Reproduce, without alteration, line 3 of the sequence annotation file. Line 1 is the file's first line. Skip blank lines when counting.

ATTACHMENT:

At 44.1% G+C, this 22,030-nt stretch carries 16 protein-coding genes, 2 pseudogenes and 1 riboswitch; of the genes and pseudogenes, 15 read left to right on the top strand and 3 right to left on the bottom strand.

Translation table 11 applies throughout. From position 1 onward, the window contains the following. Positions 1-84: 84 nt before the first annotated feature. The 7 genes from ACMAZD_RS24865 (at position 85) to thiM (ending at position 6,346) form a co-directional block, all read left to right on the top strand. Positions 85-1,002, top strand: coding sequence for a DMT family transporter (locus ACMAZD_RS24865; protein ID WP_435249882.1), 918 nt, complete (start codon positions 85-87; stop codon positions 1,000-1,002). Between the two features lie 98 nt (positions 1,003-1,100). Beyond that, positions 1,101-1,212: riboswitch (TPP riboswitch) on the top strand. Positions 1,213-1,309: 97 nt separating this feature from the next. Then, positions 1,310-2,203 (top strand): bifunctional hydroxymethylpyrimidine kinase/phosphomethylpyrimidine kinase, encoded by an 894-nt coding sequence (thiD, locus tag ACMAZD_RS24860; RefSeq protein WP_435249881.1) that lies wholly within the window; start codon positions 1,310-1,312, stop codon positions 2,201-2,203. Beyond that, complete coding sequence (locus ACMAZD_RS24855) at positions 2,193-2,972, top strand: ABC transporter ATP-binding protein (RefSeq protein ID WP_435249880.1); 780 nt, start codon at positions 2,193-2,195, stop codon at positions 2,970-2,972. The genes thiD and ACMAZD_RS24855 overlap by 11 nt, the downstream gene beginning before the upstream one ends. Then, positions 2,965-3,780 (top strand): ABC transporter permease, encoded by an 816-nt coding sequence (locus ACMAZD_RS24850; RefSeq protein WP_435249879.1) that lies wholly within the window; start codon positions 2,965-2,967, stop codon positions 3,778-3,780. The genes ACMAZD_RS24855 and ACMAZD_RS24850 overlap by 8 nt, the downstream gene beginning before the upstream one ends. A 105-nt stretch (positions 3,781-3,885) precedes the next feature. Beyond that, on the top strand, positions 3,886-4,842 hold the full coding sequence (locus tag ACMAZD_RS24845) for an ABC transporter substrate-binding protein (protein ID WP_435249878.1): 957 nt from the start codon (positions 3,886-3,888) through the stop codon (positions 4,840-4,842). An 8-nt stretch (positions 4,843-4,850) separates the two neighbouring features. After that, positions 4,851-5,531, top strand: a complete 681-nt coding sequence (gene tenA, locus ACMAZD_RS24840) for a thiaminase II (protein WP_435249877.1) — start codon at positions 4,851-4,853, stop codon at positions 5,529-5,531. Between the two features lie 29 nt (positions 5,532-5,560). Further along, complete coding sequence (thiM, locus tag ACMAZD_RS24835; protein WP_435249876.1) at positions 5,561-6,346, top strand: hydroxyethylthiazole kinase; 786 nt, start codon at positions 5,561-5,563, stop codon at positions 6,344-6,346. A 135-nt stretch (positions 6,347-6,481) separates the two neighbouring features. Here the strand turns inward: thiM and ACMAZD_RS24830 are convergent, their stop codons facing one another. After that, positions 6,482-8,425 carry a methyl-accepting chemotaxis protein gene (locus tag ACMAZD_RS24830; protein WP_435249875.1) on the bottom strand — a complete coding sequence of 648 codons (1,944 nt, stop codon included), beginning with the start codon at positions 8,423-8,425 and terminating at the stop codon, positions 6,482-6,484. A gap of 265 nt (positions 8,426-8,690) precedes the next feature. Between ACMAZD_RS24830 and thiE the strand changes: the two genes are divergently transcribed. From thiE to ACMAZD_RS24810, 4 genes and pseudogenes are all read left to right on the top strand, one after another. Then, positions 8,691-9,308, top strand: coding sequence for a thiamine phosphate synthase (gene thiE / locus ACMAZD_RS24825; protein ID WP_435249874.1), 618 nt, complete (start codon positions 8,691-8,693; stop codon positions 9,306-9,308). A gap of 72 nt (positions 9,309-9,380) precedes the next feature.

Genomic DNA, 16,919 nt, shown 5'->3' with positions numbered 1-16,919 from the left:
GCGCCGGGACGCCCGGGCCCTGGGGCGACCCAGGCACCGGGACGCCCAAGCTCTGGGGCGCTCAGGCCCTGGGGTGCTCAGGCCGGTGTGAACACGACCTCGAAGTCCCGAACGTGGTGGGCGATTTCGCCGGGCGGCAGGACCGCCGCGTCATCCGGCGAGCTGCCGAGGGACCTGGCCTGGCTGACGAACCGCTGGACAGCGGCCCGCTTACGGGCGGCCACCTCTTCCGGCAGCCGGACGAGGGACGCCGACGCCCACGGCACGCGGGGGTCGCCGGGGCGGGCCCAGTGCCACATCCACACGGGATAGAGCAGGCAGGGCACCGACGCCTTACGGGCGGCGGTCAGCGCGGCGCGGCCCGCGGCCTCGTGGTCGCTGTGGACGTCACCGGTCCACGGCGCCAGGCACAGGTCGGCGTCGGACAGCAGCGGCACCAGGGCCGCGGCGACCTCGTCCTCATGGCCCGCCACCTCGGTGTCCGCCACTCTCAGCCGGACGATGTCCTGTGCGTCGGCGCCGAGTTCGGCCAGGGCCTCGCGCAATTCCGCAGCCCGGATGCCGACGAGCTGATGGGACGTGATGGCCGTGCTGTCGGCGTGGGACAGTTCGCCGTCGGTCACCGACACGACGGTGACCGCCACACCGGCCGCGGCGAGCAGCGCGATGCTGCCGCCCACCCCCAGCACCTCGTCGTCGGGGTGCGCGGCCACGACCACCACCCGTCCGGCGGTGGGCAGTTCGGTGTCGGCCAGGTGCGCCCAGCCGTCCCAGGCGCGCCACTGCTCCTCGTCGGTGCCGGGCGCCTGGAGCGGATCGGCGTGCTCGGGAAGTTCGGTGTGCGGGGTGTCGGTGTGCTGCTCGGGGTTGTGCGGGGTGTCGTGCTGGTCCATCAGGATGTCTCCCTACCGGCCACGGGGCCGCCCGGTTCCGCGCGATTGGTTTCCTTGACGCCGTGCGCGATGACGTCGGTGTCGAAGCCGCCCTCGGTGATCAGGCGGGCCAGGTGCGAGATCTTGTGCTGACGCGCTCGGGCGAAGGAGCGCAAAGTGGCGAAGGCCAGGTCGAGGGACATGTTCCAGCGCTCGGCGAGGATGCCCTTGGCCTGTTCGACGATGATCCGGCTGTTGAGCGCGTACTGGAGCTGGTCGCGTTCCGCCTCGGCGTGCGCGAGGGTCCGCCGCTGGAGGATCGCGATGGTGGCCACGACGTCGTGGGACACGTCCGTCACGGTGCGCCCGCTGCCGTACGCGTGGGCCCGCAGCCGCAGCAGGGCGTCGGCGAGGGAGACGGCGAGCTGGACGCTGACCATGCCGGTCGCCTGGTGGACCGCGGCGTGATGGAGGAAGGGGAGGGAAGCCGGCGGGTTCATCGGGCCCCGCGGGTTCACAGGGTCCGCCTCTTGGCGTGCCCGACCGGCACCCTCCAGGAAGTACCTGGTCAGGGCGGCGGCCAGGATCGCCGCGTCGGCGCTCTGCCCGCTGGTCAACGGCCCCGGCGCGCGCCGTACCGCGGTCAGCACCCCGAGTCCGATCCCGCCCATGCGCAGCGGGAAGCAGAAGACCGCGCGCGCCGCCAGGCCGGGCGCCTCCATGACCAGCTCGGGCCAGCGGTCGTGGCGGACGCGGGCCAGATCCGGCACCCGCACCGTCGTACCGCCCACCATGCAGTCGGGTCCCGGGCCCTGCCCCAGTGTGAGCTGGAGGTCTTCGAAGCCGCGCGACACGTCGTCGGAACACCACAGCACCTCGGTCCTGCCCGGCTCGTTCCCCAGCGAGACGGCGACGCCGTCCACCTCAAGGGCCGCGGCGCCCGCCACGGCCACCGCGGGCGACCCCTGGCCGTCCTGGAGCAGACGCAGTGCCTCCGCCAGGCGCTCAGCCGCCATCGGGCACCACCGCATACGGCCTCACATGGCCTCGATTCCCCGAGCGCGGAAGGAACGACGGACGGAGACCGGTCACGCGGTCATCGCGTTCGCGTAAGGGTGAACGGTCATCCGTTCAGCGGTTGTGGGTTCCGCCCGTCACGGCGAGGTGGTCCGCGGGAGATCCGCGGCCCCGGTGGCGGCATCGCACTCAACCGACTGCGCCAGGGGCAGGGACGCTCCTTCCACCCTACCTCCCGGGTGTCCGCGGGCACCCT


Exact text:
Genomic DNA, 16,919 nt, shown 5'->3' with positions numbered 1-16,919 from the left: